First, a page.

No.51: Charles Lightoller RNR

One of the early Wreck of the Week entries looked at Charles Lightoller, a Lancashire lad who went to sea, and I’d like to revisit his story by looking at his wartime service, as we anticipate the commemoration of the First World War.

Lightoller was one of at least two known survivors of the Titanic, both of whom survived further wreck incidents during the Great War, as it was called by contemporaries. Following the loss of the Titanic, in 1913 Lightoller rejoined the Oceanic, her sister ship, upon which he had served earlier in his career.

Both ships and men were forced to adapt to the conditions of war. Civilian ships were turned over for warlike purposes: Oceanic was requisitioned as an armed merchant cruiser, and Lightoller likewise became part of the Royal Naval Reserve aboard the ship. Oceanic too was wrecked when she struck the Shaalds of Hoevdi Grund, Foula in the early stages of the war in 1914, recorded here on the Canmore database, which records shipwrecks in Scotland in a very similar way to those in English waters on the PastScape database of English Heritage.

His wartime career encompassed at least two more wrecks in the closing stages of the war, both on the north-east coast. As commander of HMS Falcon, he was aboard when she sank after a collision in fog with the armed trawler John Fitzgerald off Flamborough Head in April 1918, but with no loss of life. Her stern section has been located and identified by her name inscribed on interior fittings, and, broken in two, she stands a mute testimony to the effects of the collision in which she was lost.

In July 1918 Lightoller, in his new command HMS Garry, was the cause of, rather than the survivor of, a wreck: a nearby patrol vessel spotted the periscope of UB-110 which was preparing to attack a convoy off Yorkshire. The convoy’s escorts zoomed to the U-boat’s position and depth-charged her: as she struggled to the surface, she was then rammed by the Garry. The position of her sinking is recorded, although it seems that she was raised and broken up shortly before the end of the war: some archaeological evidence may yet remain on the seabed.

Lightoller also went to sea during the Second World War, but that, as they say, is another story. Shipwrecks were an occupational hazard in times of peace and war: what is unusual about Lightoller is that his high profile following the loss of the Titanic makes his career and involvement in further wreck events more visible.

No.50 The Helverson

Wreck-on-Wreck Collision

There’s a reason why wrecks have always been marked on Admiralty Charts as a navigational hazard – for their potential to cause more wrecks. Superstructure sticking up out of the water might be a clue, but, as with icebergs, the most dangerous part is under water.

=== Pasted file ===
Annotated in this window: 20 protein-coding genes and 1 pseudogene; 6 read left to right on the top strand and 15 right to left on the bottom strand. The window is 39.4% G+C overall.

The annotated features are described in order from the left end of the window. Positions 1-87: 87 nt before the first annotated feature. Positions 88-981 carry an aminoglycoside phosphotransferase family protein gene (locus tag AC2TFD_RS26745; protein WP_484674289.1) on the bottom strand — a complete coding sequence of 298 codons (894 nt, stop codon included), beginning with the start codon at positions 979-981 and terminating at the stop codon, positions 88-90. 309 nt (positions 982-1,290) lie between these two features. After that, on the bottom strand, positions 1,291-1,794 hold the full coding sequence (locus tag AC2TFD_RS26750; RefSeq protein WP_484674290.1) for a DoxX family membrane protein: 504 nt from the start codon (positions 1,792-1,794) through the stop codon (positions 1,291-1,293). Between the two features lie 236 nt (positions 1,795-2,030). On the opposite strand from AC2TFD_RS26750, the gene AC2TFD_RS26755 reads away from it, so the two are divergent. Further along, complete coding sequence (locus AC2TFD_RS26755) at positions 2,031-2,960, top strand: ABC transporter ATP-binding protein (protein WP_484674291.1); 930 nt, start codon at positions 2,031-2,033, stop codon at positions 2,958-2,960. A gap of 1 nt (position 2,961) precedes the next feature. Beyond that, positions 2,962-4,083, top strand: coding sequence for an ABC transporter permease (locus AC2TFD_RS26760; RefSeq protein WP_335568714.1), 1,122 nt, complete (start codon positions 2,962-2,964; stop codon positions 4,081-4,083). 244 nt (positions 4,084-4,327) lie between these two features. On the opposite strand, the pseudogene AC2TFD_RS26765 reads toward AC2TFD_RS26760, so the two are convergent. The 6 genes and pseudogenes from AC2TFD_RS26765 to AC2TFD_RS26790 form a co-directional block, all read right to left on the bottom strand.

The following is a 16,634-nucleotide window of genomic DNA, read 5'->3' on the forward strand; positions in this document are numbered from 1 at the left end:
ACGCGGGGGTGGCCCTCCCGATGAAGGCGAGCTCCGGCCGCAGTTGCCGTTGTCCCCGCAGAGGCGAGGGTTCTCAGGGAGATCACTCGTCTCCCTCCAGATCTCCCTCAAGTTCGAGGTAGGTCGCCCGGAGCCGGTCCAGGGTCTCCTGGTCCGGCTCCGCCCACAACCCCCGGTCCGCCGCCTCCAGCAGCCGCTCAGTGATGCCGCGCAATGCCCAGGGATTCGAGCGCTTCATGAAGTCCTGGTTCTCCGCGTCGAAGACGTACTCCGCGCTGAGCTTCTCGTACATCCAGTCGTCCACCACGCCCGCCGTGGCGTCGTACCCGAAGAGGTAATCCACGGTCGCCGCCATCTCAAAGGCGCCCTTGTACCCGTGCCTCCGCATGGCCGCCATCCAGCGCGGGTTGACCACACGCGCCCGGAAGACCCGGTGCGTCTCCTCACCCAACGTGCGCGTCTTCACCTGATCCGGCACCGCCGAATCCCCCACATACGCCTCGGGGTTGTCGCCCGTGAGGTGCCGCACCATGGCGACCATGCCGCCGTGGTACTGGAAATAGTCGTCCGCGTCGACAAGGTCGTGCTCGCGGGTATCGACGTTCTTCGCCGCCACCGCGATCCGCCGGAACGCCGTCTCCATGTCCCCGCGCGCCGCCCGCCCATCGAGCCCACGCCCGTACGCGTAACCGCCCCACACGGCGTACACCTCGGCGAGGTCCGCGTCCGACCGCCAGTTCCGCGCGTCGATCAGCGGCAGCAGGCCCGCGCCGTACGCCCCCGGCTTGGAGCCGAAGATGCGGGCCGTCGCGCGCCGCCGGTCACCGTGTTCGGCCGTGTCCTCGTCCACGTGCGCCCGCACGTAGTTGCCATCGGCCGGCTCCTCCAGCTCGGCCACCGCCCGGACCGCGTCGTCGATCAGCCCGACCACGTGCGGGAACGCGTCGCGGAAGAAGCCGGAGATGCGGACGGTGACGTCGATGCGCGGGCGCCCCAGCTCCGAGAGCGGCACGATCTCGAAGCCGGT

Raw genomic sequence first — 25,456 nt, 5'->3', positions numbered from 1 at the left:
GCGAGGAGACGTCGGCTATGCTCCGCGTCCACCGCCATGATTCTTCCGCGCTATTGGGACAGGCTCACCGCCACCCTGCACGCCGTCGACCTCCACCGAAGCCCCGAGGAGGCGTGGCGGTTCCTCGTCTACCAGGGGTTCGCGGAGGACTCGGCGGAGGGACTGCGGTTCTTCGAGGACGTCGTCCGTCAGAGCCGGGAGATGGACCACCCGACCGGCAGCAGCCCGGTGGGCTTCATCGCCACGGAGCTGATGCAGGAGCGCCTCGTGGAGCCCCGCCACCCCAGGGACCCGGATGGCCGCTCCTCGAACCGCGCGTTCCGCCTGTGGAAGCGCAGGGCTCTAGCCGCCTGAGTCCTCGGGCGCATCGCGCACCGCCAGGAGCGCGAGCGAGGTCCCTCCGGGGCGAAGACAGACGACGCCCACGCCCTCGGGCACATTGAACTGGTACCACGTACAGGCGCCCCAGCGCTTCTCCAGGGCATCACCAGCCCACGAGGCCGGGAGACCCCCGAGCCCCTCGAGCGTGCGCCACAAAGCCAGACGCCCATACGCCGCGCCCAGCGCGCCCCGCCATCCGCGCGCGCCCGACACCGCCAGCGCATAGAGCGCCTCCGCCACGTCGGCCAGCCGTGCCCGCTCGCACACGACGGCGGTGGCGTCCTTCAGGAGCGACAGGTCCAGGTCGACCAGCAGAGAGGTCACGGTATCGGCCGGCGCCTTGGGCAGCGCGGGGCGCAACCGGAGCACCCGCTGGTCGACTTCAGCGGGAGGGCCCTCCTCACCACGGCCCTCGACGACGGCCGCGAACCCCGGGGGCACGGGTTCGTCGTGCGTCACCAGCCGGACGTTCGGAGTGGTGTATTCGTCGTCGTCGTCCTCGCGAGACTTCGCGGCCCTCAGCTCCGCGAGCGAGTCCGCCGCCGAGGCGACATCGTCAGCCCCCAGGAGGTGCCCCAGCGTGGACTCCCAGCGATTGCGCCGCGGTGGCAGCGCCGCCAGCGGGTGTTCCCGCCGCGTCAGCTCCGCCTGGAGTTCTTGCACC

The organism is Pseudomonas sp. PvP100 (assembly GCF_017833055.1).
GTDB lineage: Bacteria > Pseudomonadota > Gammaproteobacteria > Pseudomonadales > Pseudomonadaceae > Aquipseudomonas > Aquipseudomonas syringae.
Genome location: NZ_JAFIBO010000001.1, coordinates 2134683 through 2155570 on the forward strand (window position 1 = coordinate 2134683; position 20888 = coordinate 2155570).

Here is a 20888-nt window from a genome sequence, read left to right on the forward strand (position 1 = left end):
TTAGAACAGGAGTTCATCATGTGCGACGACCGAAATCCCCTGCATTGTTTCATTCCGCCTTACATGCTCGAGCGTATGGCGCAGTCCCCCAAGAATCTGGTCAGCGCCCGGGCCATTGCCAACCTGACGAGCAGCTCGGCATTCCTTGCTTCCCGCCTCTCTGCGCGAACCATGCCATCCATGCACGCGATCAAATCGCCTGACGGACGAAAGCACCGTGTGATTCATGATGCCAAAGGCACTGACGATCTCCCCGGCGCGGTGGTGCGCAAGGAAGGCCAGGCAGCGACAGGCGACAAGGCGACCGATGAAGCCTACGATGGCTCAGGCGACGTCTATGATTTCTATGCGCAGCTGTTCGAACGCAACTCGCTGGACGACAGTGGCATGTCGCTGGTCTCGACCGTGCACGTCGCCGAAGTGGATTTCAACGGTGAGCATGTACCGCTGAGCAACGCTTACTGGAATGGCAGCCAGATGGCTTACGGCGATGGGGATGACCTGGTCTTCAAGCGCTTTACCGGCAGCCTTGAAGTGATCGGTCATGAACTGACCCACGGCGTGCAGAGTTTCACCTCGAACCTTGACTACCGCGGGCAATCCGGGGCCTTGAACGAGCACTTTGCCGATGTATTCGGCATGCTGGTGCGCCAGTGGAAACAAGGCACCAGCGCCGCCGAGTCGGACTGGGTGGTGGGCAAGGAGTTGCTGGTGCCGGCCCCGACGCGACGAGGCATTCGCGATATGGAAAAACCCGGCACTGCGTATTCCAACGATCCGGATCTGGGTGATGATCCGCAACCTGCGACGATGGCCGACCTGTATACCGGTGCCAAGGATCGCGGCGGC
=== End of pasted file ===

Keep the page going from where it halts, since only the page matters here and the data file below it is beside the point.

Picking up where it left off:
Wreck-on-wreck collisions are relatively common and are, perhaps, the seaborne equivalent of a motorway pile-up, although any subsequent wrecks may happen much later than the original wreck.

A concatenation of events led to the collision of the English Third Rate Helverson with the wreck of the Norway Merchant in the Medway on 22 July 1667. That summer was one of panic in and around the Thames, following the Raid on the Medway on 9-14 June 1667, the raid being known in Dutch as the Tocht naar Chattam (Fight at Chatham). In response, a number of ships, both merchantmen and warships, were deliberately sunk in and around the Medway as blockships to prevent any further Dutch incursions.

The Norway Merchant was one of these, and it was upon her broken stump that the Helverson, being brought to act as an accommodation hulk for the men employed in raising as many of the ships sunk as possible, became impaled. According to the Masters in Attendance at Chatham Dock, ‘she sank upright.’ It was blamed on the pilot, ‘one Basford of Stroud’ because the previous pilot had left her, suggesting he perhaps didn’t give the Norway Merchant enough clearance or was unaware of her extent. By January 1668 they had ‘got her out of the wreck on which she was sunk’, but she thereafter disappears from history. (Quotes from the Calendar of State Papers Domestic.)

Ironically, this ship created more work for the already overworked men who were busily trying to raise as many ships as they could (many of which were beyond repair anyway). And the next day there was a further flashpoint at the Hope near Tilbury between the English and Dutch fleets, with another action fought off Sheppey on 26 July, which caused yet more wrecks. Peace was concluded at the Treaty of Breda on 31 July.

Perhaps you might think Helverson is an unusual name. In a further irony, she was ex-Dutch Hilversum, captured as a prize at the Battle of Lowestoft in 1665. She started the Second Anglo-Dutch War as a Dutch ship, and ended the war as an English one. Who better to draw her portrait than Willem van de Velde the Elder, who recorded the First and Second Anglo-Dutch Wars for the Dutch, but the Third War on the English side as a pensioner of Charles II?

Portrait of the Hilversum, National Maritime Museum, Greenwich, London, 1655,
Portrait of the Hilversum, National Maritime Museum, Greenwich, London, 1655,
(For heritage buffs: according to the National Maritime Museum, Greenwich, her stern decoration preserves an image of the manor house at Hilversum, later consumed by fire.)